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Program to delay/prevent prediabetes may spread to your community
e-Reports, Feb. 10, 2014
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You likely have patients in your practice with prediabetes, a common but treatable, condition found in 79 million Americans. A pilot project now aims to keep prediabetes from becoming type 2 diabetes. Using evidence-based lifestyle coaching, the Diabetes Prevention Program (DPP) was designed to help local communities nationwide with efforts to delay or prevent the progression of prediabetes.

Now, Indianapolis-area physicians can refer people who have prediabetes to a DPP at the YMCA of Greater Indianapolis. A Centers for Medicare & Medicaid Innovation grant is paying for at-risk people over age 65 to attend evidence-based diabetes prevention programs in Indianapolis and 17 communities across the country.

The one-year grant program is aimed at improving diet and physical activity and achieving moderate weight loss. The DPP is based on a program that has been shown to reduce the number of new cases of type 2 diabetes among people with prediabetes by 58 percent in adults ages 18-60, and by 71 percent in adults over the age of 60.*

In 2008, researchers at IU School of Medicine demonstrated that a DPP could be implemented by a community YMCA, rather than clinicians – increasing the opportunity for cost-effective use and spread of the DPP.

Physician referral pilot
The AMA has engaged IU Health Physicians in a six-month pilot project, during which AMA staff will collaborate with approximately 200 primary care physician practices to create a referral process that works well across different types of practices.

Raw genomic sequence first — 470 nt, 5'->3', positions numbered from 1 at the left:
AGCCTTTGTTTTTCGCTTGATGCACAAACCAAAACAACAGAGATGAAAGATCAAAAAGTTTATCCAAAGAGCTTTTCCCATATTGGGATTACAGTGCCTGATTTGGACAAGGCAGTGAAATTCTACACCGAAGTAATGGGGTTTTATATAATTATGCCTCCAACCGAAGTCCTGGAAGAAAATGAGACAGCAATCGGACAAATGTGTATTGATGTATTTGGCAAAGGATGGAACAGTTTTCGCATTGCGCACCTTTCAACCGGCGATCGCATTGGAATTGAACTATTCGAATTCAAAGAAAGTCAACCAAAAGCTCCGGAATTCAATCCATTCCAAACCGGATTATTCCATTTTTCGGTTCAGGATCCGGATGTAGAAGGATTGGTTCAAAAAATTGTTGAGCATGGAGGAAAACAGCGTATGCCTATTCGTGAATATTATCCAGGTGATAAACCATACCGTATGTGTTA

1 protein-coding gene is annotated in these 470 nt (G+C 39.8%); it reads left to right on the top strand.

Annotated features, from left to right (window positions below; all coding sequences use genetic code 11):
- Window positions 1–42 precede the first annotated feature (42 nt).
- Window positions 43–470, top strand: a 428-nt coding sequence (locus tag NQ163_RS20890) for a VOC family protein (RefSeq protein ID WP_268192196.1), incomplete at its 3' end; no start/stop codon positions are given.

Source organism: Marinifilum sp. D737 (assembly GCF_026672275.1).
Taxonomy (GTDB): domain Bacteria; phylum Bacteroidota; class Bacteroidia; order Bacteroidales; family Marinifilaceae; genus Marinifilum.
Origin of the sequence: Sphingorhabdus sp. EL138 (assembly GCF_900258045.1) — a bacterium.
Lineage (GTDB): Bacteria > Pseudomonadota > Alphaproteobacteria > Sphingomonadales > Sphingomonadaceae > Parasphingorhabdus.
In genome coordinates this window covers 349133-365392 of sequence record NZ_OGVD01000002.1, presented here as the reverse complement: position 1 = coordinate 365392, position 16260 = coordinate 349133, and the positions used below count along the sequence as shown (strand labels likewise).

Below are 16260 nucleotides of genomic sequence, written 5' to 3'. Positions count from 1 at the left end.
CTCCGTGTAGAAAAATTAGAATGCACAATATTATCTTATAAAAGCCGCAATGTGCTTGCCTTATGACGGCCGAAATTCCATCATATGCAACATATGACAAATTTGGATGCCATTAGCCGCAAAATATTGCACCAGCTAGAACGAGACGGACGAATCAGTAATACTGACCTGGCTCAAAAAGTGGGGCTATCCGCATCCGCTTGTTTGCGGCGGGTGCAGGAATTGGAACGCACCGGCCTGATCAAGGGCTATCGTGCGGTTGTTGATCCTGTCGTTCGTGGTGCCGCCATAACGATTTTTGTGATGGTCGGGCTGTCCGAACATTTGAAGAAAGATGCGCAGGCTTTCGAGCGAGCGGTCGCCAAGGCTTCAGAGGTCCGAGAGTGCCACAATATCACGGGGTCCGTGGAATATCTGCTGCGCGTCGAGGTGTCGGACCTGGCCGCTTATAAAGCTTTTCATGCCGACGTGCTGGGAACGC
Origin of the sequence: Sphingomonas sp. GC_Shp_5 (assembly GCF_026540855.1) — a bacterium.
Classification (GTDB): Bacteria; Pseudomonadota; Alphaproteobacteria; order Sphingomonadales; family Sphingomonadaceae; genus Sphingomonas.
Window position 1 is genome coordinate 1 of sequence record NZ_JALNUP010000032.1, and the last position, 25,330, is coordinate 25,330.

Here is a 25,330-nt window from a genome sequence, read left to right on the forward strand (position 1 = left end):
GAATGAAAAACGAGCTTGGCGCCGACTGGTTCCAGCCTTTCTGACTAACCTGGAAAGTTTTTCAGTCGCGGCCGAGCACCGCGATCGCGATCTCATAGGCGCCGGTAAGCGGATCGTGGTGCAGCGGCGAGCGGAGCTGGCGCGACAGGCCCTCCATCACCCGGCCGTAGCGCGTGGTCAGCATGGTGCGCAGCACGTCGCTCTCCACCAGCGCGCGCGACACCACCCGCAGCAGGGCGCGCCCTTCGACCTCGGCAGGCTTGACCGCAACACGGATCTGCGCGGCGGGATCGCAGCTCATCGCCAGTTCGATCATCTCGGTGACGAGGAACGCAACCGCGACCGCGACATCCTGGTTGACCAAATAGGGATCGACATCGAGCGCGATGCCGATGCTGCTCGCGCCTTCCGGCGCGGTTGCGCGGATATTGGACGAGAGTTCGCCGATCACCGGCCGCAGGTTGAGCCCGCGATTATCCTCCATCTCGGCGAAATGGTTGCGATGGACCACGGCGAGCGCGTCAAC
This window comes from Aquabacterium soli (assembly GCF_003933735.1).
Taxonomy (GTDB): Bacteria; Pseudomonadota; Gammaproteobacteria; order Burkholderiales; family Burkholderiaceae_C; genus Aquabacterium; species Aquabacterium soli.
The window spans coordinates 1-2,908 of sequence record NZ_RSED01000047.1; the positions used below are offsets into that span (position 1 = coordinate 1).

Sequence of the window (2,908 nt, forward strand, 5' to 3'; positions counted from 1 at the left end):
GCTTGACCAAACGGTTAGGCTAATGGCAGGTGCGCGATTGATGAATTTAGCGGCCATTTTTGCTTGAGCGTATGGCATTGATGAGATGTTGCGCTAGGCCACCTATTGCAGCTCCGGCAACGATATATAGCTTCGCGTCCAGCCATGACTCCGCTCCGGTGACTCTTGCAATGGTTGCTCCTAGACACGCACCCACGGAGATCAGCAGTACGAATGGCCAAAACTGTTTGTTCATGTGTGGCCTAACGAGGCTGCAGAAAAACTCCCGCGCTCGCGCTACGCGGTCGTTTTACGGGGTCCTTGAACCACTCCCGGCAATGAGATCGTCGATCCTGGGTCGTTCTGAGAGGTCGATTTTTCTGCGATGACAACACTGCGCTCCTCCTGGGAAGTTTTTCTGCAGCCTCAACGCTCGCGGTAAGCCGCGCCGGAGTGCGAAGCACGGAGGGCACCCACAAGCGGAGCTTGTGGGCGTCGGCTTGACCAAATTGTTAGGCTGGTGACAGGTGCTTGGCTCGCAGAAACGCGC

Once the pilots are completed mid-2014 in Indianapolis and elsewhere, the AMA will expand the project to more cities, creating more clinical-community linkages.

In partnership with the YMCA the pilot project seeks to:

  • Increase education and awareness of prediabetes to promote screening by physicians of those at risk
  • Increase physician referrals of people at risk for diabetes to the DPP at their local YMCA
  • Create a feedback loop so the patient’s experience at their YMCA becomes integrated into the physician’s care plan
  • Encourage physician-patient shared decision-making

The AMA is also collaborating with insurers on strategies for expanded coverage of evidence-based services shown to prevent type 2 diabetes, including those in a non-clinical setting.

For more information, email Janet Williams.

*(Source: National Institute of Diabetes and Digestive and Kidney Diseases)

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